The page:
Learning and inference with Wasserstein metrics
Author(s)Frogner, Charles (Charles Albert)
Massachusetts Institute of Technology. Department of Brain and Cognitive Sciences.
MetadataShow full item record
This thesis develops new approaches for three problems in machine learning, using tools from the study of optimal transport (or Wasserstein) distances between probability distributions. Optimal transport distances capture an intuitive notion of similarity between distributions, by incorporating the underlying geometry of the domain of the distributions. Despite their intuitive appeal, optimal transport distances are often difficult to apply in practice, as computing them requires solving a costly optimization problem. In each setting studied here, we describe a numerical method that overcomes this computational bottleneck and enables scaling to real data. In the first part, we consider the problem of multi-output learning in the presence of a metric on the output domain. We develop a loss function that measures the Wasserstein distance between the prediction and ground truth, and describe an efficient learning algorithm based on entropic regularization of the optimal transport problem. We additionally propose a novel extension of the Wasserstein distance from probability measures to unnormalized measures, which is applicable in settings where the ground truth is not naturally expressed as a probability distribution. We show statistical learning bounds for both the Wasserstein loss and its unnormalized counterpart. The Wasserstein loss can encourage smoothness of the predictions with respect to a chosen metric on the output space. We demonstrate this property on a real-data image tagging problem, outperforming a baseline that doesn't use the metric. In the second part, we consider the probabilistic inference problem for diffusion processes. Such processes model a variety of stochastic phenomena and appear often in continuous-time state space models. Exact inference for diffusion processes is generally intractable. In this work, we describe a novel approximate inference method, which is based on a characterization of the diffusion as following a gradient flow in a space of probability densities endowed with a Wasserstein metric. Existing methods for computing this Wasserstein gradient flow rely on discretizing the underlying domain of the diffusion, prohibiting their application to problems in more than several dimensions. In the current work, we propose a novel algorithm for computing a Wasserstein gradient flow that operates directly in a space of continuous functions, free of any underlying mesh. We apply our approximate gradient flow to the problem of filtering a diffusion, showing superior performance where standard filters struggle. Finally, we study the ecological inference problem, which is that of reasoning from aggregate measurements of a population to inferences about the individual behaviors of its members. This problem arises often when dealing with data from economics and political sciences, such as when attempting to infer the demographic breakdown of votes for each political party, given only the aggregate demographic and vote counts separately. Ecological inference is generally ill-posed, and requires prior information to distinguish a unique solution. We propose a novel, general framework for ecological inference that allows for a variety of priors and enables efficient computation of the most probable solution. Unlike previous methods, which rely on Monte Carlo estimates of the posterior, our inference procedure uses an efficient fixed point iteration that is linearly convergent. Given suitable prior information, our method can achieve more accurate inferences than existing methods. We additionally explore a sampling algorithm for estimating credible regions.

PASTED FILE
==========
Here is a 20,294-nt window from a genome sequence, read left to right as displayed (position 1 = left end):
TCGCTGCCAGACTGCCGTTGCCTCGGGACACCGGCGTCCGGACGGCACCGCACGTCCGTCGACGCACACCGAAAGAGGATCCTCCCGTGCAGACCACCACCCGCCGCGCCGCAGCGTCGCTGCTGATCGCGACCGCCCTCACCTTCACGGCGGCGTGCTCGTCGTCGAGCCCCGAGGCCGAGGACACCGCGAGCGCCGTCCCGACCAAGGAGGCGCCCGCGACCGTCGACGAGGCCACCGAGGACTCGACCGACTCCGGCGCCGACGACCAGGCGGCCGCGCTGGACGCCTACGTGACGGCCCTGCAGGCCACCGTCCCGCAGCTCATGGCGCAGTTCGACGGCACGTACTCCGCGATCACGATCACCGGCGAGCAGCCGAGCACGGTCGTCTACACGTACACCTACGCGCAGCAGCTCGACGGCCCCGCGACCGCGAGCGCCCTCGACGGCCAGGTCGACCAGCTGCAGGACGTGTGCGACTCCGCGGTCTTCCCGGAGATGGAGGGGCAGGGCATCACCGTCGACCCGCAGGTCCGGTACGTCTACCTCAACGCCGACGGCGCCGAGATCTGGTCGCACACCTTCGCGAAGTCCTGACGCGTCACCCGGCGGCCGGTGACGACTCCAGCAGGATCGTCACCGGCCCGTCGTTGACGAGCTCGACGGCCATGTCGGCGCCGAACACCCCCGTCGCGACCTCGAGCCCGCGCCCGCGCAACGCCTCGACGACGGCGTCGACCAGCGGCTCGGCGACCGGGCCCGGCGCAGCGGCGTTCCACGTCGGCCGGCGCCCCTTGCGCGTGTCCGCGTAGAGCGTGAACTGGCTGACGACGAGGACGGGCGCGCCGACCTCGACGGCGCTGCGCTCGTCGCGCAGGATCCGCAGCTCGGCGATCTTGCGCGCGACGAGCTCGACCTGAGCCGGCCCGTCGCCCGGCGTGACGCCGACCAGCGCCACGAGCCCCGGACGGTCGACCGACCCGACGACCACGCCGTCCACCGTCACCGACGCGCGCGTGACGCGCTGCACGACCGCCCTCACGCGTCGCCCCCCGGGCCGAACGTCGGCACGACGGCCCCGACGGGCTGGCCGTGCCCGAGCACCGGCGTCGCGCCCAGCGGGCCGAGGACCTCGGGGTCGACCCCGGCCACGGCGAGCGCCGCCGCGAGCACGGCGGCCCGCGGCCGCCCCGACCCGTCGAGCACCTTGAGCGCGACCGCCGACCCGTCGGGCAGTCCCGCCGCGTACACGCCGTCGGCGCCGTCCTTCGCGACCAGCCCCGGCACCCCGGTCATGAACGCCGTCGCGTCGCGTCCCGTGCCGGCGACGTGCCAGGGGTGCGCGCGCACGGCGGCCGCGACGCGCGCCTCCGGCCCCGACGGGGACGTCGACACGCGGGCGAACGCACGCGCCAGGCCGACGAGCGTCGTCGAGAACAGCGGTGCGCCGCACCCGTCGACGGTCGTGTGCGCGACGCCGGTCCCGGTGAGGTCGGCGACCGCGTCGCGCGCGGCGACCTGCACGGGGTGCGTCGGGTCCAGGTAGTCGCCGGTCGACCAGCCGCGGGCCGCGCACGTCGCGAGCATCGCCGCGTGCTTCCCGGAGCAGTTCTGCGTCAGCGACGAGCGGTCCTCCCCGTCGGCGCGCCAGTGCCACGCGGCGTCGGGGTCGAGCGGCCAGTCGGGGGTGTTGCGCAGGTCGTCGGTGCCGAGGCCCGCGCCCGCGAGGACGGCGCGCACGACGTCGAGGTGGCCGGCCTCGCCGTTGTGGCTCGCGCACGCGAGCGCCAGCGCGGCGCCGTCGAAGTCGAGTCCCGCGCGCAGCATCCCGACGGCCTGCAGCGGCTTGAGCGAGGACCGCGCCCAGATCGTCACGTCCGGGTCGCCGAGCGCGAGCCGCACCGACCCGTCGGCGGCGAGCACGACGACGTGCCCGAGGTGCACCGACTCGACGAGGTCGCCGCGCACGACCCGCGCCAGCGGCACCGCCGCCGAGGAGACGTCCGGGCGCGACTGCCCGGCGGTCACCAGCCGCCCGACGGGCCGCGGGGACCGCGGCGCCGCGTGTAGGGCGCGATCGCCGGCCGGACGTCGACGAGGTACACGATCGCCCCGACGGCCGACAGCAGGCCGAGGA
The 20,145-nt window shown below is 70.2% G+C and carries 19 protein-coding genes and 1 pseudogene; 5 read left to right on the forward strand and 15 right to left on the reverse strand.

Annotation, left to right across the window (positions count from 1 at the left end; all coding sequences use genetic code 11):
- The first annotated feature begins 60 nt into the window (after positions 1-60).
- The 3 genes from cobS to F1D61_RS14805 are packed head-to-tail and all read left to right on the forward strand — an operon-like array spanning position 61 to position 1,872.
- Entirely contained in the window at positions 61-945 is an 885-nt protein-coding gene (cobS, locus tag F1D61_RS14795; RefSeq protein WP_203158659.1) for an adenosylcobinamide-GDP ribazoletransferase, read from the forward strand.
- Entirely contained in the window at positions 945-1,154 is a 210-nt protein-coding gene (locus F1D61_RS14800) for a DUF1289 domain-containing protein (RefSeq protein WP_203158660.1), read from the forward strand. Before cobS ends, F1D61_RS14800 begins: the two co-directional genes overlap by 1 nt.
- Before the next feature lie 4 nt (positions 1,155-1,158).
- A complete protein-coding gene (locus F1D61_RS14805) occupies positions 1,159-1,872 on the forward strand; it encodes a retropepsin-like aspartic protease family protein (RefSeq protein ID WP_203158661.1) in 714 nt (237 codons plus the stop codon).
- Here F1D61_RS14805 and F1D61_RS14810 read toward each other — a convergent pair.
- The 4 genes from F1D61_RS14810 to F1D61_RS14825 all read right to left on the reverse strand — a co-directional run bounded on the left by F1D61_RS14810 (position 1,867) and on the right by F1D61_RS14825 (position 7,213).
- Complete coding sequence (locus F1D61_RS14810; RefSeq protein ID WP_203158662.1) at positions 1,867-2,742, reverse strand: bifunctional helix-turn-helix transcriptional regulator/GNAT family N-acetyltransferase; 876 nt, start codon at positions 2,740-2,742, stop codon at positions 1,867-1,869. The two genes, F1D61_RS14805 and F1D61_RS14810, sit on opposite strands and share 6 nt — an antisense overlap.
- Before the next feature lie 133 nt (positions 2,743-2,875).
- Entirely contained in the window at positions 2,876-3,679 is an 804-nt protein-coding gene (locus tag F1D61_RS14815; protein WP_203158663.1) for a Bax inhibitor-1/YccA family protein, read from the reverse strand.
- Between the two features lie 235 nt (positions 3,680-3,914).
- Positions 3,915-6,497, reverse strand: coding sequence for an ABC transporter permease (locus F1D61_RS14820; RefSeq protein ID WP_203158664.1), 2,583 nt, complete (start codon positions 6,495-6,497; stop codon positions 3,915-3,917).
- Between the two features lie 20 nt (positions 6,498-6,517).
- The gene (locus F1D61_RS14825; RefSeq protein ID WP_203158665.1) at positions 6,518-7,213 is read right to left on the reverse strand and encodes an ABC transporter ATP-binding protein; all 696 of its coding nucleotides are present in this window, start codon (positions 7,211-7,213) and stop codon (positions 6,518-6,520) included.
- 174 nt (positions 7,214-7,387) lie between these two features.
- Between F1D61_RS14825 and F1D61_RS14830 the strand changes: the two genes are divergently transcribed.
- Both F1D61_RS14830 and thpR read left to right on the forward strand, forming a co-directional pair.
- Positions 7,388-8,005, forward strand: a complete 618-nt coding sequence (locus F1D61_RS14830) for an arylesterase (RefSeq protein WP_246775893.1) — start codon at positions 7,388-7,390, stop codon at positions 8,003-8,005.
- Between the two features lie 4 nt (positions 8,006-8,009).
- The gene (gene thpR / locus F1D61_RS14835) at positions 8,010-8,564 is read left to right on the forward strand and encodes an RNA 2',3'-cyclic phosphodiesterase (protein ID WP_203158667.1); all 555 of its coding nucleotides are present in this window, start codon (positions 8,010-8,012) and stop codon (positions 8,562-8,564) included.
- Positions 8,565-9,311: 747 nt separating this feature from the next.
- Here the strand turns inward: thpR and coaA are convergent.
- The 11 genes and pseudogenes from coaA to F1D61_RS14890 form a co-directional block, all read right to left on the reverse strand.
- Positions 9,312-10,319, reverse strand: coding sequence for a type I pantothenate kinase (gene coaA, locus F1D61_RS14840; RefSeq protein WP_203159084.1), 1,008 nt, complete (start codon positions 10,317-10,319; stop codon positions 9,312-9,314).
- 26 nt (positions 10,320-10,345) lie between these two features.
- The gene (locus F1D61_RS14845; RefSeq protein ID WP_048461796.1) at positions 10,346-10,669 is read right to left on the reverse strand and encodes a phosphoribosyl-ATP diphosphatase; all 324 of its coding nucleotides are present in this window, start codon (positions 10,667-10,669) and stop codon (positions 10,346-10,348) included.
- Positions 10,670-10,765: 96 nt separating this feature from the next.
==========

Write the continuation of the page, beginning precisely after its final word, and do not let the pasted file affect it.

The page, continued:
Thesis: Ph. D., Massachusetts Institute of Technology, Department of Brain and Cognitive Sciences, 2018.Cataloged from PDF version of thesis.Includes bibliographical references (pages 131-143).
DepartmentMassachusetts Institute of Technology. Department of Brain and Cognitive Sciences.; Massachusetts Institute of Technology. Department of Brain and Cognitive Sciences
Massachusetts Institute of Technology
Brain and Cognitive Sciences.